A mix of conviction and caution has paid off for this 5-star fund.
FPA Crescent FPACX resides in the moderate-allocation category, but it's far more distinctive than its category name implies. FPA Crescent aims for equitylike returns, but it invests in companies of all sizes across the globe through stocks, traditional bonds, and convertibles. It will often hold a hefty stake in cash and sells stocks short as well--although the latter strategy is done in small increments and is used primarily to mute volatility. Steve Romick, who's managed the fund since its 1993 inception, is a highly selective stock-picker: That portion of the portfolio, which typically comprises more than 50% of assets, usually contains 20-40 long positions.
An Unconventional Value Strategy
Romick is a dyed-in-the-wool value investor, but he doesn't stick with a single set of metrics. He does tend to focus on cash flow, but he isn't wedded to either troubled, deeply cyclical companies or growth darlings trading at a modest discount. And unlike most value managers, in addition to looking at company fundamentals Romick also uses macroeconomic analysis to help limit risk in the portfolio. For example, in the mid-2000s, he examined the skyrocketing housing market, the spread of subprime debt, and the overuse of leverage and pricey valuations and then decided to avoid financial services firms. (The fund did sell short a few of those stocks, such as Capital One Financial COF and HSBC Holdings HBC.) That decision paid off in the financial-crisis-fueled, October 2007-March 2009 bear market, when the fund lost a relatively modest 27.4%--12 percentage points less than its typical moderate-allocation peer and only half as much as the S&P 500 Index.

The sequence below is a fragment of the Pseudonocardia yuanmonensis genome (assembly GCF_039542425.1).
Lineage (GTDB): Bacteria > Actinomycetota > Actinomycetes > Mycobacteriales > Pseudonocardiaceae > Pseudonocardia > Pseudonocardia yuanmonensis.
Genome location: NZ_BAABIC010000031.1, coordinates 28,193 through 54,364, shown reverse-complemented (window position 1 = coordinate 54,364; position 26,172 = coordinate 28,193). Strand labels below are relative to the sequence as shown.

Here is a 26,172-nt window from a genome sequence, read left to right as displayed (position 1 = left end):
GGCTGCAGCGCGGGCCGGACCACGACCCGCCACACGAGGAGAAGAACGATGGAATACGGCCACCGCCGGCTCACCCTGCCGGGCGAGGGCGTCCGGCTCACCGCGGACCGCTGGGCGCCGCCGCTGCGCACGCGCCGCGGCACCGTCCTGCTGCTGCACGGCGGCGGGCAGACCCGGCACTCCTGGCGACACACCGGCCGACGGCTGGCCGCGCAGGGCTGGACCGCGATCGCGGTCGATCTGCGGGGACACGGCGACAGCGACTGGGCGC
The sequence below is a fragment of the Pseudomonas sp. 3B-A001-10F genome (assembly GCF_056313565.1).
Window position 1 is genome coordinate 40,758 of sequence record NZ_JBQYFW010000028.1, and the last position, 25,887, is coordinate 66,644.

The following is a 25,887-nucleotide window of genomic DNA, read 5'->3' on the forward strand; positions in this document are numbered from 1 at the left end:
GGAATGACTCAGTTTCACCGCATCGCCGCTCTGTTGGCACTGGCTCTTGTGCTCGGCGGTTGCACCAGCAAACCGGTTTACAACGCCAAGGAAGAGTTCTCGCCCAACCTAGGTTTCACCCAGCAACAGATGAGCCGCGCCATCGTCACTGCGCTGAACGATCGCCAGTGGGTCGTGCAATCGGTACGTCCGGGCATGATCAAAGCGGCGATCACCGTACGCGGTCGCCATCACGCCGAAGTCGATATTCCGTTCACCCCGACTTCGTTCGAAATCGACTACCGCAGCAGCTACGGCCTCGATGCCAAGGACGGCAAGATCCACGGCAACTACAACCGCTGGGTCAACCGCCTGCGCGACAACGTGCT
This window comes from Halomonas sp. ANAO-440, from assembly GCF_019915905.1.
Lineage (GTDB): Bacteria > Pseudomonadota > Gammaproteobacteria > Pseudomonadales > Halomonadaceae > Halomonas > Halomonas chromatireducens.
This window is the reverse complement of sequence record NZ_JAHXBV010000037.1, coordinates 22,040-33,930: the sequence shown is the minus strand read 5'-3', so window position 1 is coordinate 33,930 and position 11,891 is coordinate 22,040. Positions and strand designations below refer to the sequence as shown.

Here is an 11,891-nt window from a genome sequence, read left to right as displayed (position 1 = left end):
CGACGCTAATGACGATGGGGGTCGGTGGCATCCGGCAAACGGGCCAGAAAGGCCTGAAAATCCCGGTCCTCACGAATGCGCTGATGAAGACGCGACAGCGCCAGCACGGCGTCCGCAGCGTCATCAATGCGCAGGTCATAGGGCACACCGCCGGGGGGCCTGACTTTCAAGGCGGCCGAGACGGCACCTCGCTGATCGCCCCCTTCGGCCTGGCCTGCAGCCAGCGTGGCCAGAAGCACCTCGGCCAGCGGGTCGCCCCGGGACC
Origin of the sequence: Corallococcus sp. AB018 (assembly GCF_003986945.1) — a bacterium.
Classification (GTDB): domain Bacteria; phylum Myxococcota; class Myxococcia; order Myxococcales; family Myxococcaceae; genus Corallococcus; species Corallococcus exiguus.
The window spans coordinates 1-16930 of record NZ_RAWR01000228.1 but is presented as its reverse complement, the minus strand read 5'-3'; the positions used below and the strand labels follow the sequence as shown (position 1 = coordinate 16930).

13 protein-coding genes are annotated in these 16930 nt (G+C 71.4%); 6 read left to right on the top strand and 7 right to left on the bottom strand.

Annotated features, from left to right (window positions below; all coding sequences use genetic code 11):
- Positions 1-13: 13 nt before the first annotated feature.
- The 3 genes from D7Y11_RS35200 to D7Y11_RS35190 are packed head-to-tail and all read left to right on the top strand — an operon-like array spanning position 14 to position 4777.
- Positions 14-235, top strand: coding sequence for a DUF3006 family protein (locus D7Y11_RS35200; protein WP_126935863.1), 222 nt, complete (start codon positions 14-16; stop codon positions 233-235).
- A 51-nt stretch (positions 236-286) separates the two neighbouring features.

Top-down analysis helps shape the portfolio in other ways, too. Convinced that consumer spending would weaken, Romick has at times shorted firms heavily affected by discretionary spending such as Tiffany TIF and Amazon.com AMZN. In the depths of the bear market in late 2008 and early 2009, he believed high-yield bonds were pricing in a depression (a scenario he found too dire), and the fund amassed a double-digit stake in them. The bonds rebounded sharply later in 2009. More recently, because of Romick's expectations of strong growth in developing markets and a weak U.S. dollar, the fund has sported a sizable stake in sturdy blue-chip companies that do a lot of business overseas, such as Johnson & Johnson JNJ.
The fund isn't a one-man show; FPA's investment professionals largely share the same macroeconomic view and sometimes place emphasis on the same sectors. For example, the fund had a well above-average weighting in energy stocks for years, as did small-blend fund FPA Capital FPPTX (the latter still does). Furthermore, Romick is assisted here by four analysts and confers with the other funds'managers. However, as firm CEO and former longtime FPA Capital manager Robert Rodriguez has stepped away from portfolio management and focused increasingly on macroeconomics, Romick has played a larger role at the firm. But this is the only mutual fund he manages. (He does run a hedge fund and separate accounts.)
Going Where the Cheap Stocks Are